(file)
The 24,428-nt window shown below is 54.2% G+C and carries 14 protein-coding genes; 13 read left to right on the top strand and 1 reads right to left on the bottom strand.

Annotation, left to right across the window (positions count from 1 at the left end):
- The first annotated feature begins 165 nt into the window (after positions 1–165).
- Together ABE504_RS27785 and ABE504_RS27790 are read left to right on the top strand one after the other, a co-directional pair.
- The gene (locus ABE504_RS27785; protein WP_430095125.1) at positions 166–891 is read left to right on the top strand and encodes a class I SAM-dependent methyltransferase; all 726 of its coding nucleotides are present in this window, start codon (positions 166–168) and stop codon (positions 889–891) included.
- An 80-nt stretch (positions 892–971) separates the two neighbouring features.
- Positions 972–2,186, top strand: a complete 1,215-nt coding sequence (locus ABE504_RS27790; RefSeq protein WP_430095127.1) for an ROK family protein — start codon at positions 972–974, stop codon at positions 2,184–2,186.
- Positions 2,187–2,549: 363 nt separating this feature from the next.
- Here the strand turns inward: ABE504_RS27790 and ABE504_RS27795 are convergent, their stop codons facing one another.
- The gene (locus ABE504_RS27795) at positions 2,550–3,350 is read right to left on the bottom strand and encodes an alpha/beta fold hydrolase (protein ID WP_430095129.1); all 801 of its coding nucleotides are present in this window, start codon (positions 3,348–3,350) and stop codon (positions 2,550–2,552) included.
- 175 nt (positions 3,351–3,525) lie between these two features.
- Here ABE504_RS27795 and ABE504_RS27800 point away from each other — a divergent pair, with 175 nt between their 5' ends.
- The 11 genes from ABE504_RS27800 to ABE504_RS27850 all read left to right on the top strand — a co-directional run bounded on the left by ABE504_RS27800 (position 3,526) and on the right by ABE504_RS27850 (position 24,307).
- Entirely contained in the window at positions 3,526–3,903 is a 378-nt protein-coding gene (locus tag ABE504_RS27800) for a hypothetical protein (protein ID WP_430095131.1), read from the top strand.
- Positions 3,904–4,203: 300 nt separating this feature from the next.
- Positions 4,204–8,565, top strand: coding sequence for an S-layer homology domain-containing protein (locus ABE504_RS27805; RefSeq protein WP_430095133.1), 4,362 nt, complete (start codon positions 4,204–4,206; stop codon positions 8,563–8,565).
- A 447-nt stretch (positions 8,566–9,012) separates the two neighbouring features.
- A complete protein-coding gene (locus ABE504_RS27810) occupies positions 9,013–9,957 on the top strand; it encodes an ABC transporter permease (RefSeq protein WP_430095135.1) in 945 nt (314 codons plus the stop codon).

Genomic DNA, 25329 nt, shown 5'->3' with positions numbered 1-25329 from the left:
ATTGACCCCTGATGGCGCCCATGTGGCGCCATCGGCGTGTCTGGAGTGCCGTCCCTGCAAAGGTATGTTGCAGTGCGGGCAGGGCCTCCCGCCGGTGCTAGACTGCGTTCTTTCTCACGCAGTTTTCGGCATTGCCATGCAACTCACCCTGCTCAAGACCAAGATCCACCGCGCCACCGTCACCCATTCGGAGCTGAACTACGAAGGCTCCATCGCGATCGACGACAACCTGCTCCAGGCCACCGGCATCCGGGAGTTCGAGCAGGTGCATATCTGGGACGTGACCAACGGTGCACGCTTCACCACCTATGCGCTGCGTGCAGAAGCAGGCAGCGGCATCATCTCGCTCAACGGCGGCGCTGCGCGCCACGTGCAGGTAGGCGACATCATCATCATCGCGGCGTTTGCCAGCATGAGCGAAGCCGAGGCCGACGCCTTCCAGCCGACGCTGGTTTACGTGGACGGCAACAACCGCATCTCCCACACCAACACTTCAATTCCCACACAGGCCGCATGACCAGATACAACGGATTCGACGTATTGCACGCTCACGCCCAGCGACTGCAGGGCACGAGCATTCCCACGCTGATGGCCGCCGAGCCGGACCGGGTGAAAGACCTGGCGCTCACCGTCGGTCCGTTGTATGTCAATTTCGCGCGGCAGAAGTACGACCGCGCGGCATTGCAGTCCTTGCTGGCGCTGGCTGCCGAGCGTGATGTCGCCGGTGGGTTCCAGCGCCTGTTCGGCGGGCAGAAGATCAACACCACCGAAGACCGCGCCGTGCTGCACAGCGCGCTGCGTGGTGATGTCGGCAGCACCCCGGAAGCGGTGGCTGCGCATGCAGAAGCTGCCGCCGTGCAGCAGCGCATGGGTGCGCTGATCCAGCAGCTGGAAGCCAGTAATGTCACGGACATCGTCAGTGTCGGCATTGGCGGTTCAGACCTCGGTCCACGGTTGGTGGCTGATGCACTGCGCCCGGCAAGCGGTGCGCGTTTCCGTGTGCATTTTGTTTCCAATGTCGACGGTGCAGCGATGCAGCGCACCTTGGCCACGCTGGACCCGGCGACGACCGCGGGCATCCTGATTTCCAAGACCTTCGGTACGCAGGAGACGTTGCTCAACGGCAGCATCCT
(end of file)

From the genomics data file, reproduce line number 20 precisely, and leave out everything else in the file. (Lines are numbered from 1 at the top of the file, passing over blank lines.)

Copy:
ATTGACCCCTGATGGCGCCCATGTGGCGCCATCGGCGTGTCTGGAGTGCCGTCCCTGCAAAGGTATGTTGCAGTGCGGGCAGGGCCTCCCGCCGGTGCTAGACTGCGTTCTTTCTCACGCAGTTTTCGGCATTGCCATGCAACTCACCCTGCTCAAGACCAAGATCCACCGCGCCACCGTCACCCATTCGGAGCTGAACTACGAAGGCTCCATCGCGATCGACGACAACCTGCTCCAGGCCACCGGCATCCGGGAGTTCGAGCAGGTGCATATCTGGGACGTGACCAACGGTGCACGCTTCACCACCTATGCGCTGCGTGCAGAAGCAGGCAGCGGCATCATCTCGCTCAACGGCGGCGCTGCGCGCCACGTGCAGGTAGGCGACATCATCATCATCGCGGCGTTTGCCAGCATGAGCGAAGCCGAGGCCGACGCCTTCCAGCCGACGCTGGTTTACGTGGACGGCAACAACCGCATCTCCCACACCAACACTTCAATTCCCACACAGGCCGCATGACCAGATACAACGGATTCGACGTATTGCACGCTCACGCCCAGCGACTGCAGGGCACGAGCATTCCCACGCTGATGGCCGCCGAGCCGGACCGGGTGAAAGACCTGGCGCTCACCGTCGGTCCGTTGTATGTCAATTTCGCGCGGCAGAAGTACGACCGCGCGGCATTGCAGTCCTTGCTGGCGCTGGCTGCCGAGCGTGATGTCGCCGGTGGGTTCCAGCGCCTGTTCGGCGGGCAGAAGATCAACACCACCGAAGACCGCGCCGTGCTGCACAGCGCGCTGCGTGGTGATGTCGGCAGCACCCCGGAAGCGGTGGCTGCGCATGCAGAAGCTGCCGCCGTGCAGCAGCGCATGGGTGCGCTGATCCAGCAGCTGGAAGCCAGTAATGTCACGGACATCGTCAGTGTCGGCATTGGCGGTTCAGACCTCGGTCCACGGTTGGTGGCTGATGCACTGCGCCCGGCAAGCGGTGCGCGTTTCCGTGTGCATTTTGTTTCCAATGTCGACGGTGCAGCGATGCAGCGCACCTTGGCCACGCTGGACCCGGCGACGACCGCGGGCATCCTGATTTCCAAGACCTTCGGTACGCAGGAGACGTTGCTCAACGGCAGCATCCT